An Interview with Joe Banfi
Hi Joe – congratulations on the EP and signing to Communion Records! You suddenly seem to be popping up everywhere! How does it feel? Does it feel like you’ve “made it” in the world of music?
Thanks very much. It feels strange – I’m so used to good things happening to artists other than myself in music! I feel extremely grateful to be working with Communion because I’ve been a fan of what they do for a long time and I never thought I’d get to be part of their family. I don’t feel like I’ve “made it” though – we need to see how the tour goes next month!
In the national press, you’re being categorised as a “new artist”. Are you really that new? How long have you been doing music? How did your journey begin?
I think I am quite new, at least as an artist in my own right, but I’ve been playing music for a long time. I started writing songs seriously when I was about thirteen, and it started to improve when I joined bands. But I was always a guitarist who did backing vocals in these bands, and I only started playing and singing my own stuff in my second year of university, which was about two years ago. Not long after that I got invited to play at a Communion night in London and it went from there.
You’ve been recording and performing with some fantastic acts over the past year (or less?). Which shows or sessions have been your favourite so far?
Yeah, it’s been about a year now. The best show was when I supported Lucy Rose at Blacks in Soho this August just gone – it was in this strange little lounge to an audience of about 30 people: there was an awkward intimacy between me and the audience that fuelled my performance and I felt like they all really got what I was trying to do. The best sessions are any time I’m in the studio and Ian Grimble’s at the desk – he knows my sound better than I do.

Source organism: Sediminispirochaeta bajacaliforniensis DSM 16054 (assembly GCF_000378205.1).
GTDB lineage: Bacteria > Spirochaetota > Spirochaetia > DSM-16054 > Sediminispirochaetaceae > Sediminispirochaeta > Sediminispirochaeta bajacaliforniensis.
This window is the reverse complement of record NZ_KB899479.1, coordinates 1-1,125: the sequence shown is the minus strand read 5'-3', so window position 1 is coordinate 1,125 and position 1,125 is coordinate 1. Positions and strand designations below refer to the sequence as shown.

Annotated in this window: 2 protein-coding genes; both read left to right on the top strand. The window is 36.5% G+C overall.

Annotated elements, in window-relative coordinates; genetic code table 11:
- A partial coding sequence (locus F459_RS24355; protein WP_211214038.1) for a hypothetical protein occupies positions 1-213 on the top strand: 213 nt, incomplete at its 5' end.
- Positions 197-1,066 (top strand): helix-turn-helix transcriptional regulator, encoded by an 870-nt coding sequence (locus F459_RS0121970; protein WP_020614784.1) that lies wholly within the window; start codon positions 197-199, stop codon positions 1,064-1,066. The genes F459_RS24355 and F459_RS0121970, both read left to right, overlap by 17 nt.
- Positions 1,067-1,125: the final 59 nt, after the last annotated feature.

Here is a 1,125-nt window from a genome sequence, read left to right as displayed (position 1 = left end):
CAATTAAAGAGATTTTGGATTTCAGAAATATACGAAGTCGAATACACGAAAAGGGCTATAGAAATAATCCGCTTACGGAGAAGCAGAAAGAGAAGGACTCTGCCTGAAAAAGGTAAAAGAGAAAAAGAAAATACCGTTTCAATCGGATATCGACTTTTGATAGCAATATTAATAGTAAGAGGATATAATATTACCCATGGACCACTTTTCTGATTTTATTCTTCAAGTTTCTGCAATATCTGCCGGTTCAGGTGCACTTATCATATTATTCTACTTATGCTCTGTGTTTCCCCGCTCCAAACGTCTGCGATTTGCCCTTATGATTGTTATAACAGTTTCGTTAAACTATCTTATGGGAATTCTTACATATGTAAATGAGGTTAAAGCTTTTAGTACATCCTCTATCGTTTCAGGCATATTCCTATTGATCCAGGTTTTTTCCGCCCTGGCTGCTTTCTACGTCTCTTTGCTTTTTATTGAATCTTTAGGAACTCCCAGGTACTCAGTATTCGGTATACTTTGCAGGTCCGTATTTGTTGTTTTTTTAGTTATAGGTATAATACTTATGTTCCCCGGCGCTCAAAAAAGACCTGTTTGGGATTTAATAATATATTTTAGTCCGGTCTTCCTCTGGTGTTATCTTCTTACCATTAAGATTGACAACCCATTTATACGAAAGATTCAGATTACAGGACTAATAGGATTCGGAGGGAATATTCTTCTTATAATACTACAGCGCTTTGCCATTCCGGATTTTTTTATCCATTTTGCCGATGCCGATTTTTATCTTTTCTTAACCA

I’ve read that your influences are very much in the rock spectrum. What important lessons do you think that kind of music has brought to your own sound?
There’s a lot of heavy music I don’t like – loads of bands just relentlessly smack you in the face with loud noise throughout an album and I don’t really get that. But there’s a few bands like Deftones and Tool that provide extreme differences in dynamics and tone in a way that feels very natural to listen to. Something about that really appeals to me and I often experiment with just how loud and aggressive or fragile and quiet I can make a particular song.
Loads of musicians have other creative talents – Joni Mitchell was a painter as well as a musician, and Johnny Flynn moonlights as an actor. Do you have any juicy hidden (or not so hidden) talents to tell us about?
I try to be creative in other ways but I’m not sure it’s good enough to be called talent! Filmmaking has always fascinated me and I put together a couple of low/no budget shorts in my free time while I was studying in Sheffield. One was this no-budget documentary I made about a wonderful old man called Ralph Settle in Cornwall who lives like he’s still twenty-three.
We’re a new music blog, so we always love to hear what people are listening to. Which artists and/or albums are on your playlist at the moment? Anyone we should watch out for?
You guys probably already know Kurt Vile? I can’t stop listening to his album “Smoke Ring For My Halo”. Deftones have a new album coming this winter that I’m very excited about. Richard Shindell has a great album out now called “Thirteen Songs You May Or May Not Have Heard Before”, and I never put down Dick Gaughan’s “Hand Full Of Earth”. “10,000 Days” by Tool is another one of those, but you have to promise you’ll never use the ‘shuffle’ function on it. For brand new music, you should check out the up-and-coming Sheffield duo Jim Ghedi and Neal Heppleston; their debut EP ‘Archipelago’ was released a couple of months ago and it’s wonderful.
Finally, what’s next for you? What are your plans for beyond this EP and upcoming tour?
I’ve no idea, everyone keeps it a secret from me! No I’m joking – there’s nothing set in stone for the moment beyond the tour. Communion have provided me with a great platform and we all just want to make sure that my music gets to the right listeners. I’d much rather have 10 people listen to the whole EP and get really into it than have 500 people check out one or two songs and then move on. I think the only way to build the kind of strong relationship I want with new fans is to do things carefully and gradually, so I think we’re waiting until after this first tour before we plan the next move. There’s lots of new songs itching to get out to people besides the ones on the EP, and I’ll be playing some of those on this tour so come down to a show if you can!
Joe Banfi heads out on a UK tour this November in support of his debut EP ‘Iron’ released through Communion Records on September 24th.
Check out the haunting video for single ‘Guts and Bones’ below, taken from the forthcoming EP.